As a nervous public braces for this year's presidential election, Hollywood has amassed politically themed movies and TV shows that will hit big and small screens even as the candidates hit the campaign trail. Julia Louis-Dreyfus' highly anticipated "Veep" comedy (Al Gore was one of two real vice presidents she said she spoke to for the part) lands on HBO in April, while Julianne Moore portrays the real-life vice-presidential candidate, Sarah Palin, in the channel's "Game Change" movie March 10.
ABC is soon to bring us Shonda Rhimes' "Scandal" series, with Kerry Washington as a top-of-the-very-top D.C. political crisis manager — assisted by the genuine article, Co-Executive Producer Judy Smith, whose history in behind-the-scenes Washington action goes back to the Iran-Contra affair and includes Monica Lewinsky. (Theirs is a soapy business; the "Grey's Anatomy" creator serves up a character who is having an affair with the president, Tony Goldwyn, in "Scandal.")
Rob Lowe, who has a way of being cast as a political guy ("West Wing," "Brothers and Sisters," real life) plays a political media mastermind in the upcoming feature "Knife Fight." Will Ferrell and Zach Galifianakis play presumably funny Southern politicians in their August-release "Dog Fight" movie, which also stars Dan Aykroyd, John Lithgow and Dylan McDermott. And then there's "College Republicans," with Paul Dano as a young Karl Rove, about when Rove and Lee Atwater first met.
With all that and the drama of the real election, it sounds like a whole lotta over-saturation could be going on by November.
A SALUTE: Dean Cain says he's getting a particular kick out of playing an Army colonel in his currently-shooting "Operation Cupcake" TV movie because it's a part that's in line with a family tradition. "I have a lot of military in my family and have enormous respect for men and women in uniform, so this is a great thing for me," says Cain, who rose to fame as the Superman of the 1990s.
According to Cain, his grandfather was a commander in the Navy, his uncle a lieutenant colonel in the Air Force. "I've been out to Iraq with our troops. I've visited them all around here. I'll do anything I can, charity-wise, to support them — the Wounded Warrior project. Those guys — those men and women — are amazing, and I can't do enough to support them," he says.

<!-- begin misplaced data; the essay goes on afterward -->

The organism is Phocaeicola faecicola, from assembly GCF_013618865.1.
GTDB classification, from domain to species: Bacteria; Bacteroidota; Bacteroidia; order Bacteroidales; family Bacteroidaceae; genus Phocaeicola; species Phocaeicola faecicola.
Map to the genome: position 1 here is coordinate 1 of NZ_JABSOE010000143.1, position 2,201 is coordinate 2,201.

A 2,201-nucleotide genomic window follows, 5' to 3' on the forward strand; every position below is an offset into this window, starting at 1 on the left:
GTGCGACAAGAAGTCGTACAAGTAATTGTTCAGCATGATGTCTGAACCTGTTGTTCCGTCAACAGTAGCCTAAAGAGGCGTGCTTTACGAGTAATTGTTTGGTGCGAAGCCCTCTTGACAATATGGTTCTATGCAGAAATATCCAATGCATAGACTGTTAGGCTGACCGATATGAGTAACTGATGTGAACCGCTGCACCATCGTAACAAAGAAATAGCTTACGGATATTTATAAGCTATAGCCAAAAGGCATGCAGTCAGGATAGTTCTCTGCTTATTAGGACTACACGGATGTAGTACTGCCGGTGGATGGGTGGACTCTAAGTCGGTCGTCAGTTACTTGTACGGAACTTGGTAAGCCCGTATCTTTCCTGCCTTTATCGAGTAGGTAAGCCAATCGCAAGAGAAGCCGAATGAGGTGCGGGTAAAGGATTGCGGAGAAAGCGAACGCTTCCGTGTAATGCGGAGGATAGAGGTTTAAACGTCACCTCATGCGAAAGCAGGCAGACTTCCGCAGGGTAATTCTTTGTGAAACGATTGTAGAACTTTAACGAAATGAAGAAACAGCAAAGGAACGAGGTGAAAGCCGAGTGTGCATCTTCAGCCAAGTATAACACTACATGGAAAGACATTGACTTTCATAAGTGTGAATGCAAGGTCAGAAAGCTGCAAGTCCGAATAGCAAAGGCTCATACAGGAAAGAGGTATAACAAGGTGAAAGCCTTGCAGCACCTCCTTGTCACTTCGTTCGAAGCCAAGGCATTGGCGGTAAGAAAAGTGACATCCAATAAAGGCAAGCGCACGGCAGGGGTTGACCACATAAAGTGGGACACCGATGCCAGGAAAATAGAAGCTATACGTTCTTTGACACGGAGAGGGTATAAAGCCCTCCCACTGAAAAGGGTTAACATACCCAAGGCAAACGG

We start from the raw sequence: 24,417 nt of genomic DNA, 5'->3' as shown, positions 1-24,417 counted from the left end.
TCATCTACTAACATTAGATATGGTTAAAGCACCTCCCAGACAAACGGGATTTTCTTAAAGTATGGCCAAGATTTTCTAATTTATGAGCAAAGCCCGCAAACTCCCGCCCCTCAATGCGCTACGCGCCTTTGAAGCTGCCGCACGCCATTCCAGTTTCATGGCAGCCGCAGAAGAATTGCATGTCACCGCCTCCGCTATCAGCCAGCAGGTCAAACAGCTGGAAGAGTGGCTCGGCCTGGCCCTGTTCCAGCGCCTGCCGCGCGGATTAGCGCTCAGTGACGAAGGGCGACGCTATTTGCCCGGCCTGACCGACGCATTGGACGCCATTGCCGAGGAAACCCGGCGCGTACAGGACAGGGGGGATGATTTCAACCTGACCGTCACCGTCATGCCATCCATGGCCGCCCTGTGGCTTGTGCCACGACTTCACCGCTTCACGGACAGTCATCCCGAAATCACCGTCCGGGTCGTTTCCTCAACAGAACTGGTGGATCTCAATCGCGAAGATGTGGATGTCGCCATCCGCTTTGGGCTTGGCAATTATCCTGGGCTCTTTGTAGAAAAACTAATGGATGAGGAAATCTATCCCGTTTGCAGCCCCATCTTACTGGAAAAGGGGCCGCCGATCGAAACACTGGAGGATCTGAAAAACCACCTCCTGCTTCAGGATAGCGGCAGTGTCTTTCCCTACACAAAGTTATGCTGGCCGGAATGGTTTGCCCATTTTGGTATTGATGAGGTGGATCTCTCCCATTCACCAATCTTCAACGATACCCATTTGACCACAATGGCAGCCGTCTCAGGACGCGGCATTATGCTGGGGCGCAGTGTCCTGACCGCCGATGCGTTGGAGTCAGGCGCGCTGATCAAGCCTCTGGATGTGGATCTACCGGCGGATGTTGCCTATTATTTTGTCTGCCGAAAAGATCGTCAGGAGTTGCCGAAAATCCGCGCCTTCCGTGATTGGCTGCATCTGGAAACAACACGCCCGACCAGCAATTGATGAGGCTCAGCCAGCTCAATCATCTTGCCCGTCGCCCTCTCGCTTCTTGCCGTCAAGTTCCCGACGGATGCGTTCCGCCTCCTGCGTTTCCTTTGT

As you no doubt deduced from the title, Cain's character isn't going to be seen in the middle of a war zone. "My character has missed a lot of his kid's life because he's always been away on deployment. So he's back for a couple of months, and he's considering whether to be promoted to a general or to leave the military," says Cain. "It's really about a guy coming back and trying to get back into a family." Kristy Swanson also stars as Cain's wife.
In his real life, Cain is the devoted father of Christopher, 11, who sometimes travels with him to film locales — and in consideration of whom he likes doing family-friendly fare. "My son is perfect, wonderful. He's so tall and so funny and so sweet. He's such a good boy," Cain extols. "I'm more proud about being his Dad than anything in the world. He just got his report card, and it was really good, so I'm very happy."
MEANWHILE: "Operation Cupcake" is among nine original movies that the Hallmark Channel plans to air during the first half of 2012, and Cain was among the stars on hand the other night for the elegant sit-down dinner hosted by Crown Media Networks for visiting press at the Pasadena, Calif., landmark Tournament House, the official home of the Tournament of Roses. Also, there were names including Steven Weber, Luke Perry, Candace Cameron Bure, Jane Seymour, Jamie Kennedy, Valerie Harper, Vivica Fox, Joely Fisher and the gorgeous Stacy Keibler, a.k.a. George Clooney's girlfriend, who is not one of those tall women who wears flats to downplay her height.
The 5-foot-11 former WWE diva with the famously long legs wore black pumps with rhinestone-encrusted heels that raised her into the stratosphere, where she towered over most of the guests. Keibler was an absolute knockout in her very short black-and-white scoop-neck dress.
THE BIG-SCREEN SCENE: It was reported weeks ago that Aaron Sorkin was considering writing the script for a Sony film about the late Steve Jobs; it would be based on Walter Isaacson's bestseller. But evidently at least one other Jobs flick is in the making, since casting has been under way in Los Angeles and Dallas for the Apple founder — ages 25-34 — and all the key personalities in his young adult life (Steve Wozniak, Bill Fernandez, Dan Kottke, Patty Jobs, etc.).
Considering Jobs' impact on the world, it would almost be surprising if there weren't more than one project in the works.
To find out more about Marilyn Beck and Stacy Jenel Smith and read their past columns, visit the Creators Syndicate Web page at www.creators.com.